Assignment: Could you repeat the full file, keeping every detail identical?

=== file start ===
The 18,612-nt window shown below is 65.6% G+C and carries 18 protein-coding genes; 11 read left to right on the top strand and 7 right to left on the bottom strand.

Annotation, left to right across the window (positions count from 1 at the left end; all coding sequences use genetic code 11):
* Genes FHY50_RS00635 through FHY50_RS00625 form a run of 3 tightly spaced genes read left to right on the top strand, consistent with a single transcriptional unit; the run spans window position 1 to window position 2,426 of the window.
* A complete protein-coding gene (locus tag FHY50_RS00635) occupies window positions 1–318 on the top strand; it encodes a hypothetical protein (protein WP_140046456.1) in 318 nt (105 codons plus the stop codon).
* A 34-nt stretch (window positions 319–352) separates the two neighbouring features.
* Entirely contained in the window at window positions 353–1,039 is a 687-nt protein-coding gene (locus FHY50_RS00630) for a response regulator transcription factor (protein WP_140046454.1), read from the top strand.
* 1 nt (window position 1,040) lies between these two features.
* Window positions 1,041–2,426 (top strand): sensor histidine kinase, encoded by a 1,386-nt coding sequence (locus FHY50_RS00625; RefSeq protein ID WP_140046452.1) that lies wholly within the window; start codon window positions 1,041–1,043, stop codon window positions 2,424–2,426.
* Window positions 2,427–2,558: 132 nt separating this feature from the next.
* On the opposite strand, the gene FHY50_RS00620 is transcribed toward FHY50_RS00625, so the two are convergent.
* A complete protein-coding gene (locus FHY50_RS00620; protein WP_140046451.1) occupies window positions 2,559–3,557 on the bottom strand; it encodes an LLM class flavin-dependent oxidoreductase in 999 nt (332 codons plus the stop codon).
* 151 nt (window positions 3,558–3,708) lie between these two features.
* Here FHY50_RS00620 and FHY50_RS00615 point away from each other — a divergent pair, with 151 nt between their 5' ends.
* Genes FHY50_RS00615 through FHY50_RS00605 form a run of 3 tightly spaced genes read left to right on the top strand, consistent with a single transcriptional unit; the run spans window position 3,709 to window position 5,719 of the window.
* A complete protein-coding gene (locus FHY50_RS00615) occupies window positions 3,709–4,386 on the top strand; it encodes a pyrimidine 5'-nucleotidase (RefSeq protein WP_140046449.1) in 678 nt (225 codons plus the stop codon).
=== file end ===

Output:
The 18,612-nt window shown below is 65.6% G+C and carries 18 protein-coding genes; 11 read left to right on the top strand and 7 right to left on the bottom strand.

Annotation, left to right across the window (positions count from 1 at the left end; all coding sequences use genetic code 11):
* Genes FHY50_RS00635 through FHY50_RS00625 form a run of 3 tightly spaced genes read left to right on the top strand, consistent with a single transcriptional unit; the run spans window position 1 to window position 2,426 of the window.
* A complete protein-coding gene (locus tag FHY50_RS00635) occupies window positions 1–318 on the top strand; it encodes a hypothetical protein (protein WP_140046456.1) in 318 nt (105 codons plus the stop codon).
* A 34-nt stretch (window positions 319–352) separates the two neighbouring features.
* Entirely contained in the window at window positions 353–1,039 is a 687-nt protein-coding gene (locus FHY50_RS00630) for a response regulator transcription factor (protein WP_140046454.1), read from the top strand.
* 1 nt (window position 1,040) lies between these two features.
* Window positions 1,041–2,426 (top strand): sensor histidine kinase, encoded by a 1,386-nt coding sequence (locus FHY50_RS00625; RefSeq protein ID WP_140046452.1) that lies wholly within the window; start codon window positions 1,041–1,043, stop codon window positions 2,424–2,426.
* Window positions 2,427–2,558: 132 nt separating this feature from the next.
* On the opposite strand, the gene FHY50_RS00620 is transcribed toward FHY50_RS00625, so the two are convergent.
* A complete protein-coding gene (locus FHY50_RS00620; protein WP_140046451.1) occupies window positions 2,559–3,557 on the bottom strand; it encodes an LLM class flavin-dependent oxidoreductase in 999 nt (332 codons plus the stop codon).
* 151 nt (window positions 3,558–3,708) lie between these two features.
* Here FHY50_RS00620 and FHY50_RS00615 point away from each other — a divergent pair, with 151 nt between their 5' ends.
* Genes FHY50_RS00615 through FHY50_RS00605 form a run of 3 tightly spaced genes read left to right on the top strand, consistent with a single transcriptional unit; the run spans window position 3,709 to window position 5,719 of the window.
* A complete protein-coding gene (locus FHY50_RS00615) occupies window positions 3,709–4,386 on the top strand; it encodes a pyrimidine 5'-nucleotidase (RefSeq protein WP_140046449.1) in 678 nt (225 codons plus the stop codon).